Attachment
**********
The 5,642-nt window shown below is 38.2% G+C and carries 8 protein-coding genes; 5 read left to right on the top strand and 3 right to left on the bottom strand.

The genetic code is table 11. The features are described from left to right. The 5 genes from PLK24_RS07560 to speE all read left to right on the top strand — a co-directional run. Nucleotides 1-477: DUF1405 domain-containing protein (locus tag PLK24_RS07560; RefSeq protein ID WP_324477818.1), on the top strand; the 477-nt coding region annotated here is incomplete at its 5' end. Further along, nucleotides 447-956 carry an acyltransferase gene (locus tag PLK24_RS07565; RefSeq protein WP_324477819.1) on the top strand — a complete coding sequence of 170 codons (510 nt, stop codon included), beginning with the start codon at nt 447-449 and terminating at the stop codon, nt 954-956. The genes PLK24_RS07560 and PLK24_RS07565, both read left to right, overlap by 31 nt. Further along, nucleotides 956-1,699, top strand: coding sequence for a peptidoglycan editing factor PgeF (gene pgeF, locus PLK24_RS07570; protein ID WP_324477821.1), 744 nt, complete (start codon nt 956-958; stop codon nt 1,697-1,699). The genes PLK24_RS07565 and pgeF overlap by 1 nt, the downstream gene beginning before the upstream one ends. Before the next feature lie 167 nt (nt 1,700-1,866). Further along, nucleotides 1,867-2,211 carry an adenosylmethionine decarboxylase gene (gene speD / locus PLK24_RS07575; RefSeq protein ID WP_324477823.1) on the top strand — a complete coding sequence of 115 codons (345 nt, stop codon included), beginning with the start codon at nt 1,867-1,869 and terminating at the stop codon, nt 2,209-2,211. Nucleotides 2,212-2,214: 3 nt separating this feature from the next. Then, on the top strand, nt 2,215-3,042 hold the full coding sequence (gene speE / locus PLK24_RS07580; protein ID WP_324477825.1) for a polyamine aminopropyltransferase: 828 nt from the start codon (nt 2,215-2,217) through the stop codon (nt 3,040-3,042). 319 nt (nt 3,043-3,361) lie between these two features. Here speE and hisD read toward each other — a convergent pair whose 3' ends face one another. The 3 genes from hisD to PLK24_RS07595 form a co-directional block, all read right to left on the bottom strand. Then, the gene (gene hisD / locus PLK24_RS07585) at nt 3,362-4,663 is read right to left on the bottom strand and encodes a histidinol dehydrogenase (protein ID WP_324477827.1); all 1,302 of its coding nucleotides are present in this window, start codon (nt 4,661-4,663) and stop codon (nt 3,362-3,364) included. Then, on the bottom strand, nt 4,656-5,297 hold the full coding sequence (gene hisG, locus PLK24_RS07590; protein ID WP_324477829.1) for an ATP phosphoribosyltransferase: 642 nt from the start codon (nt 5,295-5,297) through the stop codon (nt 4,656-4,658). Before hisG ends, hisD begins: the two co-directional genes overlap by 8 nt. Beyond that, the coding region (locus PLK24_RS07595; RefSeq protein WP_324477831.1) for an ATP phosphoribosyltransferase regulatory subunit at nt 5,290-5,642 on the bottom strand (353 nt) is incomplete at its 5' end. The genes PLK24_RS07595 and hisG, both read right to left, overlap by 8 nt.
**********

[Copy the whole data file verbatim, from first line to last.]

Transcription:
The 5,642-nt window shown below is 38.2% G+C and carries 8 protein-coding genes; 5 read left to right on the top strand and 3 right to left on the bottom strand.

The genetic code is table 11. The features are described from left to right. The 5 genes from PLK24_RS07560 to speE all read left to right on the top strand — a co-directional run. Nucleotides 1-477: DUF1405 domain-containing protein (locus tag PLK24_RS07560; RefSeq protein ID WP_324477818.1), on the top strand; the 477-nt coding region annotated here is incomplete at its 5' end. Further along, nucleotides 447-956 carry an acyltransferase gene (locus tag PLK24_RS07565; RefSeq protein WP_324477819.1) on the top strand — a complete coding sequence of 170 codons (510 nt, stop codon included), beginning with the start codon at nt 447-449 and terminating at the stop codon, nt 954-956. The genes PLK24_RS07560 and PLK24_RS07565, both read left to right, overlap by 31 nt. Further along, nucleotides 956-1,699, top strand: coding sequence for a peptidoglycan editing factor PgeF (gene pgeF, locus PLK24_RS07570; protein ID WP_324477821.1), 744 nt, complete (start codon nt 956-958; stop codon nt 1,697-1,699). The genes PLK24_RS07565 and pgeF overlap by 1 nt, the downstream gene beginning before the upstream one ends. Before the next feature lie 167 nt (nt 1,700-1,866). Further along, nucleotides 1,867-2,211 carry an adenosylmethionine decarboxylase gene (gene speD / locus PLK24_RS07575; RefSeq protein ID WP_324477823.1) on the top strand — a complete coding sequence of 115 codons (345 nt, stop codon included), beginning with the start codon at nt 1,867-1,869 and terminating at the stop codon, nt 2,209-2,211. Nucleotides 2,212-2,214: 3 nt separating this feature from the next. Then, on the top strand, nt 2,215-3,042 hold the full coding sequence (gene speE / locus PLK24_RS07580; protein ID WP_324477825.1) for a polyamine aminopropyltransferase: 828 nt from the start codon (nt 2,215-2,217) through the stop codon (nt 3,040-3,042). 319 nt (nt 3,043-3,361) lie between these two features. Here speE and hisD read toward each other — a convergent pair whose 3' ends face one another. The 3 genes from hisD to PLK24_RS07595 form a co-directional block, all read right to left on the bottom strand. Then, the gene (gene hisD / locus PLK24_RS07585) at nt 3,362-4,663 is read right to left on the bottom strand and encodes a histidinol dehydrogenase (protein ID WP_324477827.1); all 1,302 of its coding nucleotides are present in this window, start codon (nt 4,661-4,663) and stop codon (nt 3,362-3,364) included. Then, on the bottom strand, nt 4,656-5,297 hold the full coding sequence (gene hisG, locus PLK24_RS07590; protein ID WP_324477829.1) for an ATP phosphoribosyltransferase: 642 nt from the start codon (nt 5,295-5,297) through the stop codon (nt 4,656-4,658). Before hisG ends, hisD begins: the two co-directional genes overlap by 8 nt. Beyond that, the coding region (locus PLK24_RS07595; RefSeq protein WP_324477831.1) for an ATP phosphoribosyltransferase regulatory subunit at nt 5,290-5,642 on the bottom strand (353 nt) is incomplete at its 5' end. The genes PLK24_RS07595 and hisG, both read right to left, overlap by 8 nt.